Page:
Ha Long Bay cruises are available from almost every hotel and travel agency in Vietnam. They take you on a scenic journey to view one of the most impressive geographical formations in northern Vietnam. The bay has over 1,900 islets with pristine beaches, limestone caves, inland lakes, and floating villages. Declared a UNESCO World Heritage Site in 1994, the best way to experience this landscape is obviously by boat.

    Depending on your budget, you can opt for a luxurious cruiser or budget diesel-powered junk to explore Ha Long Bay. Do allow for at least an overnight stay as there are plenty of things to see and do here. These cruises typically include English-speaking guides and hotel transfers as well as entrance fees, meals, and onboard entertainment. Here’s a rundown of everything you need to know about Ha Long Bay cruises.

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    Ha Long Bay cruise highlights

    Joining a 2-day, 1-night Ha Long Bay cruise is a good option for first-time visitors. Such journeys enable you to discover the bay's various islets, beaches, villages, and grottoes at a more relaxed pace. These cruises also often feature stops for bathing, fishing, snorkeling, kayaking, and trekking. If you're not a fan of outdoor activities, you can simply relax and admire the stunning scenery.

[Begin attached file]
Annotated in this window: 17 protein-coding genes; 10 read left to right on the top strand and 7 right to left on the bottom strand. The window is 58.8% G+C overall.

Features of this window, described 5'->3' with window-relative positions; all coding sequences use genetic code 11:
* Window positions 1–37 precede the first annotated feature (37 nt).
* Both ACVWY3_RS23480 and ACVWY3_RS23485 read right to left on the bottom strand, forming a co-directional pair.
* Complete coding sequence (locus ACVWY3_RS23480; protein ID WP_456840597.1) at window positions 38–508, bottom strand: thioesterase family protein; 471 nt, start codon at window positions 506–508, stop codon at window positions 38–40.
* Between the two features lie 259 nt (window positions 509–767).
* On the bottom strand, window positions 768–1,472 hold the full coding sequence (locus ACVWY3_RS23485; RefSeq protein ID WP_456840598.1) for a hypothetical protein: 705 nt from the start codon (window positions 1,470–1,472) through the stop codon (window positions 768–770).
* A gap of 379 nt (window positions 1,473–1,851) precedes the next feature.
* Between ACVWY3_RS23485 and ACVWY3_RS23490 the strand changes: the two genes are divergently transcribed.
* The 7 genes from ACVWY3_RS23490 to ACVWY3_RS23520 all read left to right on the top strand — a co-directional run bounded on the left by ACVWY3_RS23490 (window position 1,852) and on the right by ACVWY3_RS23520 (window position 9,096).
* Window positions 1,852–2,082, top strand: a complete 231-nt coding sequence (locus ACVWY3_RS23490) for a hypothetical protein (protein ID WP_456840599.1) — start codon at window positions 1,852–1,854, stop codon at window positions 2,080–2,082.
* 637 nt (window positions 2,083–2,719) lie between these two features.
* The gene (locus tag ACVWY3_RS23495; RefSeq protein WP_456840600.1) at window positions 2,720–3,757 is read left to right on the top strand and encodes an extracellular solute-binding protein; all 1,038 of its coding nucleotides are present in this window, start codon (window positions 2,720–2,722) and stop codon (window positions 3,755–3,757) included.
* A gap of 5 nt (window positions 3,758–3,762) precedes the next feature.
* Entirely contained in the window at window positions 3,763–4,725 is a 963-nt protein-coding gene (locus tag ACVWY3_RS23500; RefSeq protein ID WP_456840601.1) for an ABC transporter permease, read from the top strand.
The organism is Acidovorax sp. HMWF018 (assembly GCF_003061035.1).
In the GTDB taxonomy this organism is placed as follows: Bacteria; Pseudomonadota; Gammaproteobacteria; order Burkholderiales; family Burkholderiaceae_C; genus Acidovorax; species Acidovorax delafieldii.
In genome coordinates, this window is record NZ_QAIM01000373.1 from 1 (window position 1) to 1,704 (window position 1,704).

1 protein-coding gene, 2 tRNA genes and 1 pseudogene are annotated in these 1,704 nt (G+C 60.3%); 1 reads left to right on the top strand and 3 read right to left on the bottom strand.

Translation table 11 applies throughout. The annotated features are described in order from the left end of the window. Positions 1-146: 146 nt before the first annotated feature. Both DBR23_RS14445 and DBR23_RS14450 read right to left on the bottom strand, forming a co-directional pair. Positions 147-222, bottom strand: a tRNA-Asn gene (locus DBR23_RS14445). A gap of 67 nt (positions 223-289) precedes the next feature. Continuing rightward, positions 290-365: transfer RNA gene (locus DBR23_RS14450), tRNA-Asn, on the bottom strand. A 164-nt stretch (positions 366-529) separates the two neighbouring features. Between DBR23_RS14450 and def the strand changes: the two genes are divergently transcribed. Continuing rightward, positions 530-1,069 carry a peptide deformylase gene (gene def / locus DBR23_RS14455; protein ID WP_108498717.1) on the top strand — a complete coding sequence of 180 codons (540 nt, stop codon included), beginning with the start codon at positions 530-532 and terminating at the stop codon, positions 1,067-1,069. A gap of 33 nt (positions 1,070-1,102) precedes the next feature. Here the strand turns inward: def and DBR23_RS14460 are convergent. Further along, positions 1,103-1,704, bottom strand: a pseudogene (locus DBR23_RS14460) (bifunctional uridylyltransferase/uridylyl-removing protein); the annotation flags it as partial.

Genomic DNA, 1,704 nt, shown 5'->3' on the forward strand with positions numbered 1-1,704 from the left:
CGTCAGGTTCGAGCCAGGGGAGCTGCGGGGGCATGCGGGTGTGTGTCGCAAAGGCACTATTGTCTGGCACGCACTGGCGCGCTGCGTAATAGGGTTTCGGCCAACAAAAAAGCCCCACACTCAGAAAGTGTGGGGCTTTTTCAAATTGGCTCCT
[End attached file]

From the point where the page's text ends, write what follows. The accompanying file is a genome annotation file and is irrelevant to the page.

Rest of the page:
Ha Long Bay cruises vary depending on the season and weather. One of the most popular stops in Halong Bay is Cat Ba Island. It features floating villages, hotels, restaurants, and bars that are set against a backdrop of lush mountains. The island is also home to endangered animals, such as Cat Ba langurs, southern serows, black giant squirrels, and civet cats.

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    Islands in Ha Long Bay

    There are other notable islands in Ha Long Bay besides Cat Ba Island. Dau Be Island is another island listed on most Ha Long Bay cruises, located 28 km from Bai Chay Port. It's a prominent bathing and diving spot with a rich coral system, deep grottoes, and 6 inland lakes. You can only visit the caves by rowing your boat in at low tide. You can spot golden monkeys and flying squirrels here as well.

    Bo Hon Island is where you can find Halong Bay’s most famous caves. Sung Sot, Trinh Nu and Trong Cave are set against a backdrop of mountains, cliffs, and lush forest. Accessible within a 2-hour boat ride from Bai Chay Port, it’s widely regarded as Halong Bay’s natural park. Plenty of cycads, orchids, and banyan trees grow here. It's also home to wild monkeys, deer, and chamois.

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    Other islands and villages in Ha Long Bay

    Other smaller islands in Ha Long Bay include Ti Top Island, about 8 km southeast of Bai Chay Port. The islet was named in 1962 after a visit from former Soviet Union astronaut, Gherman Titov. The beach is its main draw, where visitors can enjoy swim or lounge on the sandbank. High-end resorts, hotels, restaurants, bars, and souvenir shops are set along Ti Top Beach. Take the 400-step stairway to the peak of Ti Top Island to enjoy a panoramic view of Ha Long Bay.